Every day, millions of people celebrate their own birthday traditions around the world. Although some customs may be similar, each country and culture has its own way of celebrating that makes it special.
How are you celebrating your birthday this year? If you live in the United States – as I do – your celebration probably includes candles on top of a delicious cake.
That said, I’ve always loved birthdays. A birthday is like having your very own holiday, complete with food, friends, family, and even presents!
But did you know you share your birthday with roughly 19 million other people around the world? That’s quite a lot of people, and not every culture celebrates birthdays the same way.
My curiosity got the best of me, and I began reading up on how other people in North America celebrate their birthdays. I hope you find these birthday traditions as interesting as I do!
It only makes sense that we’d start from home. Here in the United States, many families celebrate birthdays with a party, cake, candles, and a song – specifically, the “Happy Birthday” song.
Once the song is sung, the birthday boy or girl makes a wish and blows out the candles. If they successfully blow out all of the candles, it’s said that their birthday wish will come true (which is especially true if they wished to eat cake)!
Many young women will celebrate their “Sweet 16” on sixteenth birthday. These parties are typically larger than your average birthday party and can be quite the big event!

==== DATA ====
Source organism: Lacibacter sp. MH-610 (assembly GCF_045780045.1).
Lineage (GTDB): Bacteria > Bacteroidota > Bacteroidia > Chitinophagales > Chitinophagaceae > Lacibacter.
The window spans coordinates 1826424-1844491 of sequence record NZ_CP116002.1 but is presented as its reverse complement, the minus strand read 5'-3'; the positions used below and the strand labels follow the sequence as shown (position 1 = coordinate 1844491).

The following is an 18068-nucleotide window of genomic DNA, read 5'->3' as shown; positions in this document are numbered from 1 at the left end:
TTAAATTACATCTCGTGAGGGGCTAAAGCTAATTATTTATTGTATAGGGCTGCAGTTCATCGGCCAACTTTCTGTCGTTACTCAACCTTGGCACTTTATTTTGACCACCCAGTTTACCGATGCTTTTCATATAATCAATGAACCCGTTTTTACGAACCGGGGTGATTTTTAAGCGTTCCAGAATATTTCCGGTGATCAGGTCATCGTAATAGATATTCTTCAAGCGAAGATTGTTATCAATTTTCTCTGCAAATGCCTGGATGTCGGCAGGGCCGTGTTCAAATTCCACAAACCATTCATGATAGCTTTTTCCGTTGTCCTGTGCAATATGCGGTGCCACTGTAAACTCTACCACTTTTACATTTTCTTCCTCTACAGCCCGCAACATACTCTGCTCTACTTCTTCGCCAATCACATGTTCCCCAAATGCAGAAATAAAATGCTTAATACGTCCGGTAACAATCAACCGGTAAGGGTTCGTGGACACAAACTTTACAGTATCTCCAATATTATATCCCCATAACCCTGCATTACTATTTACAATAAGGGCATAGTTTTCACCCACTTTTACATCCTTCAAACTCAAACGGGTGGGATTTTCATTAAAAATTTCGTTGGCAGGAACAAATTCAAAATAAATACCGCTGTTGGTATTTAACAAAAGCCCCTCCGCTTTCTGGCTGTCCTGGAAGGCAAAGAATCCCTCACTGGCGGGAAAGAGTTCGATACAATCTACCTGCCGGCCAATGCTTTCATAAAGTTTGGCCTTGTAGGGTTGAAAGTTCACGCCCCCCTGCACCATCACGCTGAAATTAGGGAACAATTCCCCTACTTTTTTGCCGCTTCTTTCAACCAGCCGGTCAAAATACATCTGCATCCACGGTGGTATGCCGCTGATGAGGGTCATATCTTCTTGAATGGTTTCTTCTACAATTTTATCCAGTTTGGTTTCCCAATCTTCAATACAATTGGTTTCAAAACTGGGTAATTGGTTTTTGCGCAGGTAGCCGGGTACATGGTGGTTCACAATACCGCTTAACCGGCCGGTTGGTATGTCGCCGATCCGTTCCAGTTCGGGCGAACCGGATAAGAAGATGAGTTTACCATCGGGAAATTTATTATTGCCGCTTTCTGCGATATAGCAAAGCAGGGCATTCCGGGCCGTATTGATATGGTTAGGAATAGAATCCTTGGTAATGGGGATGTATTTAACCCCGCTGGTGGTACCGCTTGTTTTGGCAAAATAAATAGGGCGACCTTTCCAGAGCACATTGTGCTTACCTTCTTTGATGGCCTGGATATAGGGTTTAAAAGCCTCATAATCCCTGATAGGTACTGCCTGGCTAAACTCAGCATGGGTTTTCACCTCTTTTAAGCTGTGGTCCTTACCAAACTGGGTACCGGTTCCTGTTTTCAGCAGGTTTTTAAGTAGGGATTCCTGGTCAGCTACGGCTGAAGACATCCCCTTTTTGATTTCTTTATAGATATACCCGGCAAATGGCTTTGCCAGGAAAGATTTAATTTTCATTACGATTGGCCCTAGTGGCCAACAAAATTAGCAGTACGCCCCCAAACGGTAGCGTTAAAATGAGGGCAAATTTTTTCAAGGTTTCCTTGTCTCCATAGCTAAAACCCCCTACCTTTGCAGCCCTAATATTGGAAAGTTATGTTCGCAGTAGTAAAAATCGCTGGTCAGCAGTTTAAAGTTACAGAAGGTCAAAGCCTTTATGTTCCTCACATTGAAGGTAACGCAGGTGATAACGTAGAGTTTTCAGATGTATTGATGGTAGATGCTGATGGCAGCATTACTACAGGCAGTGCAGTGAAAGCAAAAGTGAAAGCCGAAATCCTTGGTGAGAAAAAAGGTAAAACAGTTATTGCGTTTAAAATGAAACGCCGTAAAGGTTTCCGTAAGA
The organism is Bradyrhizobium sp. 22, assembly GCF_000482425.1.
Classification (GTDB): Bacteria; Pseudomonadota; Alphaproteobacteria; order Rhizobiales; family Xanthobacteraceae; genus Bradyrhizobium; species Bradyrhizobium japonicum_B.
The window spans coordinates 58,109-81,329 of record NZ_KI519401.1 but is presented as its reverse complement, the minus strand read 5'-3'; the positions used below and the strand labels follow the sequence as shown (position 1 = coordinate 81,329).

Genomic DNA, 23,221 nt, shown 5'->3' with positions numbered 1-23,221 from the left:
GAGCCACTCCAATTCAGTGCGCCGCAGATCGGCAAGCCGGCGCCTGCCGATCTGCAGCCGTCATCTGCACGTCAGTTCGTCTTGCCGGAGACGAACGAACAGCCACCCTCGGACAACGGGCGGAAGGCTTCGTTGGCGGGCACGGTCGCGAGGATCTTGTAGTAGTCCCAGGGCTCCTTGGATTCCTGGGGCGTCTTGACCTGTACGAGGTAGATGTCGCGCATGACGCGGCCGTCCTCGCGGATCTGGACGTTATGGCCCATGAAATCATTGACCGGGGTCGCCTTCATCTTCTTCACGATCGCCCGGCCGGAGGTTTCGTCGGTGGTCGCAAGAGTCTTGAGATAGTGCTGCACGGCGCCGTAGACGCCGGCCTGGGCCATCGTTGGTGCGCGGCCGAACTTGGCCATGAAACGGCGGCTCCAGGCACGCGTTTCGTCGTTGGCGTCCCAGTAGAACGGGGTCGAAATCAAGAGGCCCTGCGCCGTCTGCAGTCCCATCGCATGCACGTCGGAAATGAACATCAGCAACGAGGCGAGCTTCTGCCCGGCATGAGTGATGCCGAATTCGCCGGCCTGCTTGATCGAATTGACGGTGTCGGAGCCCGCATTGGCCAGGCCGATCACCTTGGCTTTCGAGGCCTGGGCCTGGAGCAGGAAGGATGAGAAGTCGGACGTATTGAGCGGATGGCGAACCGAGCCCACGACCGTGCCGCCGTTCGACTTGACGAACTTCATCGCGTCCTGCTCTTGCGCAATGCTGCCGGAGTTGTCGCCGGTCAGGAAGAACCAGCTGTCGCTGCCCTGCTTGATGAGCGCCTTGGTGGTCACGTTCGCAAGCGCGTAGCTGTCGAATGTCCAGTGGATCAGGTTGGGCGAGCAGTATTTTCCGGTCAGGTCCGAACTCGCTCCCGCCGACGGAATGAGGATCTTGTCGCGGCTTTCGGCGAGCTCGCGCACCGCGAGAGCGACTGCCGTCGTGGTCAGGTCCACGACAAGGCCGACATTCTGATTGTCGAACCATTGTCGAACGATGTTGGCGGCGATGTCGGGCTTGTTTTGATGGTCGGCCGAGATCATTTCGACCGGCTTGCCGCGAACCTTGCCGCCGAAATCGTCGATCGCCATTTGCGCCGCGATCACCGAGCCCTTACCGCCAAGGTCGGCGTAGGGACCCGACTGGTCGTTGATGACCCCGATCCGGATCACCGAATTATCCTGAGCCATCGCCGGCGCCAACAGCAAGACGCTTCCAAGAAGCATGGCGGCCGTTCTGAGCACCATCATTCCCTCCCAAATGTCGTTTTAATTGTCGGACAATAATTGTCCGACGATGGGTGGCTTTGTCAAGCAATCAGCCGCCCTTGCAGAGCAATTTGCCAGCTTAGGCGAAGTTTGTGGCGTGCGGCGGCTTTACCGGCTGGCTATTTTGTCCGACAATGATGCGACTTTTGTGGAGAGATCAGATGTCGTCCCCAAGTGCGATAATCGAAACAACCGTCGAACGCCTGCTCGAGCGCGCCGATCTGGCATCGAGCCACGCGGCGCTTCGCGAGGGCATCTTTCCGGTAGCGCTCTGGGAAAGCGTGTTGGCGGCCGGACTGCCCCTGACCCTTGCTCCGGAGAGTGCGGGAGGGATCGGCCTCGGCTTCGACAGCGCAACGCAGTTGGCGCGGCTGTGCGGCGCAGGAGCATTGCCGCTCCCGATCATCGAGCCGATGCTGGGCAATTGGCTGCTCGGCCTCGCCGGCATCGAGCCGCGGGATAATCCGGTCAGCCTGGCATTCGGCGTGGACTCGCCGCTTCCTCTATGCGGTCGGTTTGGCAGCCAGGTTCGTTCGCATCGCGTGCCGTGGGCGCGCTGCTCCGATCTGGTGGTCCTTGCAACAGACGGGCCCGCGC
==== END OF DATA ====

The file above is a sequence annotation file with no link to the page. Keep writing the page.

Birthday celebrations in Canada are very similar to the celebrations we have in the United States. There are parties, presents, cakes, and an all-around good time to be had by all. “Sweet 16” parties are also common in Canada.
One unique tradition I found says that, in some families, a wrapped coin may be hidden among the layers of the birthday cake. If you find the coin, you get to go first in all of the party games!
Another tradition is a bit more peculiar. In certain parts of the country – specifically Atlantic Canada – a child may be surprised by friends or family to have their nose “greased” with butter for good luck. Very interesting!
If you’re not familiar with piñatas, you’re in for a treat! Usually made from paper maché in the shape of an animal, piñatas are filled with snacks and candies. Once they’re good and stuffed, they’re hung from a tree or the ceiling.
The birthday child is blindfolded and hits the piñata with a stick or bat until the piñata breaks, causing all of the candy to spill out onto the ground for everyone to collect.
Similar to the “Sweet 16” parties we have in the United States, when a young girl turns 15 in Mexico, a party is thrown to introduce her to friends and family as a young woman. It’s also celebrated with a “special mass in her honor,” and she will often share a waltz with her father. How sweet!
Just as every country has its own birthday traditions, so do many families. What birthday traditions do you and your family share? Let everyone know in the comments!